Display Settings:

Format

Send to:

Choose Destination
Am J Prev Med. 2000 Jul;19(1):1-8.

Cost-effectiveness of lifestyle and structured exercise interventions in sedentary adults: results of project ACTIVE.

Author information

  • 1Department of Public Health Sciences, Wake Forest University School of Medicine, Winston-Salem, North Carolina 27157, USA. msevick@wfubmc.edu

Abstract

BACKGROUND:

Project ACTIVE was a randomized clinical trial comparing two physical activity interventions, lifestyle and traditional structured exercise. The two interventions were evaluated and compared in terms of cost effectiveness and ability to enhance physical activity among sedentary adults.

DESIGN:

This was a randomized clinical trial.Setting/ Participants: The study included 235 sedentary but healthy community-dwelling adults.Intervention: A center-based lifestyle intervention that consisted of behavioral skills training was compared to a structured exercise intervention that included supervised, center-based exercise.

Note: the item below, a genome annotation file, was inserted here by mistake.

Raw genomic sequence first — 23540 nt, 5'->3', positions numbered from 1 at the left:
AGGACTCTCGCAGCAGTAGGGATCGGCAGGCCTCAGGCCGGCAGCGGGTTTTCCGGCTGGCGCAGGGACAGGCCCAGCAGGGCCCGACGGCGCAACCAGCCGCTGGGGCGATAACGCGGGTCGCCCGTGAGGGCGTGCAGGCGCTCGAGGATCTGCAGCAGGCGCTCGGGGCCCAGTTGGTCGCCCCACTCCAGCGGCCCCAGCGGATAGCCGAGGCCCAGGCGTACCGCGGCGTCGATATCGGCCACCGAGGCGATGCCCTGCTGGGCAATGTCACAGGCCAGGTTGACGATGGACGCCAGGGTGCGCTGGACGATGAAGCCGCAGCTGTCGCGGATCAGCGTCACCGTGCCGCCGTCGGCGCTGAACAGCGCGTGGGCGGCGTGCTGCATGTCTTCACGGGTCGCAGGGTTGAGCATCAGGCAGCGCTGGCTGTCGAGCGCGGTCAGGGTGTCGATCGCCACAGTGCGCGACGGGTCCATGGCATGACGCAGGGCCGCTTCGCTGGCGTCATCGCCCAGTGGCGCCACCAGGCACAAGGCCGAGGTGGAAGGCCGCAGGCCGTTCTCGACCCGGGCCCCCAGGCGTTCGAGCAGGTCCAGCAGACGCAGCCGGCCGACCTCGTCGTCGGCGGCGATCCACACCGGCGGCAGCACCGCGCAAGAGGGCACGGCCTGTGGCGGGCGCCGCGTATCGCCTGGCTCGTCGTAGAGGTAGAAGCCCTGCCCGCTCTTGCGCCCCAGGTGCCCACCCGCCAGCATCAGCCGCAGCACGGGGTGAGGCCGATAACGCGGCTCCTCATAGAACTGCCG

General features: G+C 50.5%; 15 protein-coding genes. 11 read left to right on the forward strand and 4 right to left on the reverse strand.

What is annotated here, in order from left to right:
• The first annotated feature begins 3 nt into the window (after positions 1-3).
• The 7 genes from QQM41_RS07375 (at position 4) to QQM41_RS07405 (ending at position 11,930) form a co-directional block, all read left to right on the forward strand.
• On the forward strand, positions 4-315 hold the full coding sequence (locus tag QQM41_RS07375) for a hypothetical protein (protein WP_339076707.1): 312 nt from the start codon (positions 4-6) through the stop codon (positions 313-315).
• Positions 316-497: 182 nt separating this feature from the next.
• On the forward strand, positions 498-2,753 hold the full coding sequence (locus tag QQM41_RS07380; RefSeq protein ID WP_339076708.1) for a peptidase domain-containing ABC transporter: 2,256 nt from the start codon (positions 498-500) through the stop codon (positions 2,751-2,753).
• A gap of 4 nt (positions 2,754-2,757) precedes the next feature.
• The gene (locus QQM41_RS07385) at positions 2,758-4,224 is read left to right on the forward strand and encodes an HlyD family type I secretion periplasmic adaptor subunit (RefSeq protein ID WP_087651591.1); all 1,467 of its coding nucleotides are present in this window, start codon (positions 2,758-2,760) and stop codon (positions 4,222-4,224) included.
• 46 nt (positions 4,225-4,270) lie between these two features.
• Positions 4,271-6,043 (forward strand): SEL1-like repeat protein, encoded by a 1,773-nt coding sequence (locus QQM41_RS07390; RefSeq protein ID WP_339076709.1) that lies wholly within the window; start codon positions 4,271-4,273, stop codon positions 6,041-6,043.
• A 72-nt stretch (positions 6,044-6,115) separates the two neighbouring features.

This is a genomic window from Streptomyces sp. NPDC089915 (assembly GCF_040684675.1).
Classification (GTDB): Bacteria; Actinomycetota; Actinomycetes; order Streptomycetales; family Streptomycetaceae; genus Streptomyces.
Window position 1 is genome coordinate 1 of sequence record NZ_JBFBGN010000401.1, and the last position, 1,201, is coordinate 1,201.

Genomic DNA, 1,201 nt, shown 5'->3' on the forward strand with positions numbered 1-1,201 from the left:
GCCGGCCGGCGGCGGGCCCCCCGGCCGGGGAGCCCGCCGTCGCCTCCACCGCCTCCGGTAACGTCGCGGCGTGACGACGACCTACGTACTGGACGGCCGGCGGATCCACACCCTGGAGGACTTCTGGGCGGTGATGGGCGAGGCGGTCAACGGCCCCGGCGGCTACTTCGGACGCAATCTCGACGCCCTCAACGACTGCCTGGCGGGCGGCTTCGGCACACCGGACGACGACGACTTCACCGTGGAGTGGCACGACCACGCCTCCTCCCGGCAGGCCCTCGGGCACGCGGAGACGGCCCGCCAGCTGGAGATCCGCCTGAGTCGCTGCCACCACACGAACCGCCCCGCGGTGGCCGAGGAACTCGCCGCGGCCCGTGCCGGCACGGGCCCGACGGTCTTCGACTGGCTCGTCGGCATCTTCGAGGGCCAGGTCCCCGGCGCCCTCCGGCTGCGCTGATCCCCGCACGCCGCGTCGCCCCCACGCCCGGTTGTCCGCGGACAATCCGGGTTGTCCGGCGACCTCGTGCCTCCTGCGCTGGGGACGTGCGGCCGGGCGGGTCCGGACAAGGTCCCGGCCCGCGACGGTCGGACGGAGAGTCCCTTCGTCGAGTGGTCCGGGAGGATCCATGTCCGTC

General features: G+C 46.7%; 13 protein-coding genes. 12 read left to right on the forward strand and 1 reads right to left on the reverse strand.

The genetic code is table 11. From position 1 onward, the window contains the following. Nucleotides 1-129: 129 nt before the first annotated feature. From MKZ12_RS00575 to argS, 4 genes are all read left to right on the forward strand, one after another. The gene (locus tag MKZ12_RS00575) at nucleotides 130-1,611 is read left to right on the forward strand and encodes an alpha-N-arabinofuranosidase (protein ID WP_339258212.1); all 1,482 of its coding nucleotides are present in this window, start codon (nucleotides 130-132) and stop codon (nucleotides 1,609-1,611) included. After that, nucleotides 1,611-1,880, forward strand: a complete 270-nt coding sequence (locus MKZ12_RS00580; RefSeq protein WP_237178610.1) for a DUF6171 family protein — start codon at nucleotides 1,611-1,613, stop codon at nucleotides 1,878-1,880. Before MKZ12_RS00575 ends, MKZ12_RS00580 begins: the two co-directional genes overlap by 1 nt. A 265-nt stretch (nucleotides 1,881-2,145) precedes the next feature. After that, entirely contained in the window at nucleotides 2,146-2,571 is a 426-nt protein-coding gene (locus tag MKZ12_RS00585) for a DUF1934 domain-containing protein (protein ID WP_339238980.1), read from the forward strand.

MAIN OUTCOME MEASURES:

The main outcome measures of interest included cost, cardiorespiratory fitness, and physical activity.

RESULTS:

Both interventions were effective in increasing physical activity and fitness. At 6 months, the costs of the lifestyle and structured interventions were, respectively, $46.53 and $190.24 per participant per month. At 24 months these costs were $17.15 and $49.31 per participant per month. At both 6 months and 24 months, the lifestyle intervention was more cost-effective than the structured intervention for most outcomes measures.

CONCLUSIONS:

A behaviorally-based lifestyle intervention approach in which participants are taught behavioral skills to increase their physical activity by integrating moderate-intensity physical activity into their daily lives is more cost-effective than a structured exercise program in improving physical activity and cardiorespiratory health. This study represents one of the first attempts to compare the efficiency of intervention alternatives for improving physical activity among healthy, sedentary adults.

PMID:
10865157
[PubMed - indexed for MEDLINE]
PubMed Commons home

PubMed Commons

0 comments
How to join PubMed Commons

    Supplemental Content

    Icon for Elsevier Science
    Loading ...
    Write to the Help Desk